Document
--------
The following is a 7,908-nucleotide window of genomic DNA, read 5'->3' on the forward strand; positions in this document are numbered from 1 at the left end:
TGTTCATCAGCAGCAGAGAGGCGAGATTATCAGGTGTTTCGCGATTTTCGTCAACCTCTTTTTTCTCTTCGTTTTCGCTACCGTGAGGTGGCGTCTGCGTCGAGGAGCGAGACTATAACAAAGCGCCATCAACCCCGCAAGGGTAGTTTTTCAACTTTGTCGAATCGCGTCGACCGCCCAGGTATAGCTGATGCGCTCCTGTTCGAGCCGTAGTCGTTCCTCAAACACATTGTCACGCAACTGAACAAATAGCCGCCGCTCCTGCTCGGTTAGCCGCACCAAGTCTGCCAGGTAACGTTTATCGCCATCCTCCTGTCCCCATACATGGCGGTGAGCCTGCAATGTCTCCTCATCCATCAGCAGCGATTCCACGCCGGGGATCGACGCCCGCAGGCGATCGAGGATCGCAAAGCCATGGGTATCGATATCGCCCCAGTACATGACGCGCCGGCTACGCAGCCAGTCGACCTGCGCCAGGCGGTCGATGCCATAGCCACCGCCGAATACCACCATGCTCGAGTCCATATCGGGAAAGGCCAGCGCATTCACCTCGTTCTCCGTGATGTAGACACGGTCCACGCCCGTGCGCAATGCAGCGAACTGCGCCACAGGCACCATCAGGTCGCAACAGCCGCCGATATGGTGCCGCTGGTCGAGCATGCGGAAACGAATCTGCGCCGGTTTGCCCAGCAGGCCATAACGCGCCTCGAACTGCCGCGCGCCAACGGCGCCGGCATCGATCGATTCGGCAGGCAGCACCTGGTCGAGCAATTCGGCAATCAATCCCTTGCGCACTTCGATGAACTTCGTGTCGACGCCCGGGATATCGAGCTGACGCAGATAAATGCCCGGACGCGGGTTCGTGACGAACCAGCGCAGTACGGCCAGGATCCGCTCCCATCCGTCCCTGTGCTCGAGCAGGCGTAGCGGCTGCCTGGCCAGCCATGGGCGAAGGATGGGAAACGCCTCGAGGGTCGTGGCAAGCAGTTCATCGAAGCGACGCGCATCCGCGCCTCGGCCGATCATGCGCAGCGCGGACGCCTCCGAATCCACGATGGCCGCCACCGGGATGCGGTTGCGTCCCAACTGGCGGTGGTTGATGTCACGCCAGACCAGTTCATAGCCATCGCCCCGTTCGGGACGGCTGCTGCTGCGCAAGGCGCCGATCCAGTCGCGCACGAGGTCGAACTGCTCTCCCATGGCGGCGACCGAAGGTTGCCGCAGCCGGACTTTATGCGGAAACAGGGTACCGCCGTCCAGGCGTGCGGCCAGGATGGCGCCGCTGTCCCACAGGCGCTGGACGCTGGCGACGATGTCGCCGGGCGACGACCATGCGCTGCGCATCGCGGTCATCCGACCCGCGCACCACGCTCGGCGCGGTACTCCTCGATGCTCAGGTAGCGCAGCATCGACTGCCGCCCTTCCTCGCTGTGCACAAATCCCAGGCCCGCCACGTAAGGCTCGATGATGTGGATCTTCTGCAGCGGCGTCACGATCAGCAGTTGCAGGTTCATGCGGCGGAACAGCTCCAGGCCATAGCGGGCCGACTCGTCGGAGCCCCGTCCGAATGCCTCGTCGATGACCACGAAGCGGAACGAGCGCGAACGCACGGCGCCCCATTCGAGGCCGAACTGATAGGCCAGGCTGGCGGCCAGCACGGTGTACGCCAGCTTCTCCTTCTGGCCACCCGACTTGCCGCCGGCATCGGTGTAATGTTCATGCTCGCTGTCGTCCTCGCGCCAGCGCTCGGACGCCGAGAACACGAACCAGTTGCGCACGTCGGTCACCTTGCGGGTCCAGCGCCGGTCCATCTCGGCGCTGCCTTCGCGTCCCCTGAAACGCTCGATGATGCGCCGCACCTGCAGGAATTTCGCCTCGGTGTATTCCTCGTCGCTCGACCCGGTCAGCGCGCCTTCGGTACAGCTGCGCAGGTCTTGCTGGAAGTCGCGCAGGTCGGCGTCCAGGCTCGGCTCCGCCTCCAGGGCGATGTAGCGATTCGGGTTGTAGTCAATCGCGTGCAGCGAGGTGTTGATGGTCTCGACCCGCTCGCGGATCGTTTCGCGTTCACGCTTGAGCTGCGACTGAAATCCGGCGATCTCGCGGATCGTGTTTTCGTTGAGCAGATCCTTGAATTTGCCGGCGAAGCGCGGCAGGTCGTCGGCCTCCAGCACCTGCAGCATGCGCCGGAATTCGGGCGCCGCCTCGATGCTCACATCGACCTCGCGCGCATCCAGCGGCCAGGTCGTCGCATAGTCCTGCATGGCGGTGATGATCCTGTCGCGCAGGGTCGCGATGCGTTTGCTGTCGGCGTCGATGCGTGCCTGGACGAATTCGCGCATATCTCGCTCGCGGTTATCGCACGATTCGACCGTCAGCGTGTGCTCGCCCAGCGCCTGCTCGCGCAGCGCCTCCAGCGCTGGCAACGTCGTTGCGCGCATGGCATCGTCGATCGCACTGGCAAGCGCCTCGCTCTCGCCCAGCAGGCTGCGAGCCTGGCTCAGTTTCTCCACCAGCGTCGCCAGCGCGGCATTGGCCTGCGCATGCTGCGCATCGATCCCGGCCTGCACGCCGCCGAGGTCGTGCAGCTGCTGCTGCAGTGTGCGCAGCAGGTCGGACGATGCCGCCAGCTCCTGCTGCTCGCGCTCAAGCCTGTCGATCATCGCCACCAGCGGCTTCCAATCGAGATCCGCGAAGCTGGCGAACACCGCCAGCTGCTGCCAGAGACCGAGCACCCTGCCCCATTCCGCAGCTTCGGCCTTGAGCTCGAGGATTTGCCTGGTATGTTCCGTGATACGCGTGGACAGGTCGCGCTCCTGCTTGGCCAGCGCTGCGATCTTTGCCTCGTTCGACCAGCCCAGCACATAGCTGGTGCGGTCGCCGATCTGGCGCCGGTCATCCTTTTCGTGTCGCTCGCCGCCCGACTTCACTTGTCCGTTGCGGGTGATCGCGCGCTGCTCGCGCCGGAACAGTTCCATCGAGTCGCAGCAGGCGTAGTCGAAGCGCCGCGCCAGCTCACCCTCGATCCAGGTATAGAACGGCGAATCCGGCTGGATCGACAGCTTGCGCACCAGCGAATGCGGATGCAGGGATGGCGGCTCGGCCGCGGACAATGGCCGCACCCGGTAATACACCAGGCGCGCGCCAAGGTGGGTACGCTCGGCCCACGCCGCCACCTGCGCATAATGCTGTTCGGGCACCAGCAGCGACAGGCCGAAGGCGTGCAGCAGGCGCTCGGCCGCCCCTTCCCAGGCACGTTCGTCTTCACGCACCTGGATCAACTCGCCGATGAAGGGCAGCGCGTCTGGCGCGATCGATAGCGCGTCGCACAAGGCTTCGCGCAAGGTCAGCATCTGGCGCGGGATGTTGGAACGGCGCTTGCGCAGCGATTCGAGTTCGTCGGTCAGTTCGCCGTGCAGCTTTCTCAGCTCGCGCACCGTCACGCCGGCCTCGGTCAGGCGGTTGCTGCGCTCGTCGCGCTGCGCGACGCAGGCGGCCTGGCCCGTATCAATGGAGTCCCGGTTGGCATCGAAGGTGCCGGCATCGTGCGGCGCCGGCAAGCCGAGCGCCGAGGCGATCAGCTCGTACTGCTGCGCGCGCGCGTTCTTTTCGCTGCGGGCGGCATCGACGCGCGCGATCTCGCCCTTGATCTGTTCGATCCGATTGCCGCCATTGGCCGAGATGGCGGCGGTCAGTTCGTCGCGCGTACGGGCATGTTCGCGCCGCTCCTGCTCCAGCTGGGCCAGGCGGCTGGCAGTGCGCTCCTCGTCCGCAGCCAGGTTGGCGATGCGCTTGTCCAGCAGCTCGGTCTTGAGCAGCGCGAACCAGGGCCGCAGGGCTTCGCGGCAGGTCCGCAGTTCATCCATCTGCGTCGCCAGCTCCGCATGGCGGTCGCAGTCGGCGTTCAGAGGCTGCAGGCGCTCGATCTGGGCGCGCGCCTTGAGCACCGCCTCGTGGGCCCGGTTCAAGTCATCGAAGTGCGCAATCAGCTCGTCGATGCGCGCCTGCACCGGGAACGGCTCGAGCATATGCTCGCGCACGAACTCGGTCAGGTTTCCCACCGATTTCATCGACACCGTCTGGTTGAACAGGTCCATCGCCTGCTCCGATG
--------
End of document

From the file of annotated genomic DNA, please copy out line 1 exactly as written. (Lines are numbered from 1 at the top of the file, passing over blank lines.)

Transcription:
The following is a 7,908-nucleotide window of genomic DNA, read 5'->3' on the forward strand; positions in this document are numbered from 1 at the left end: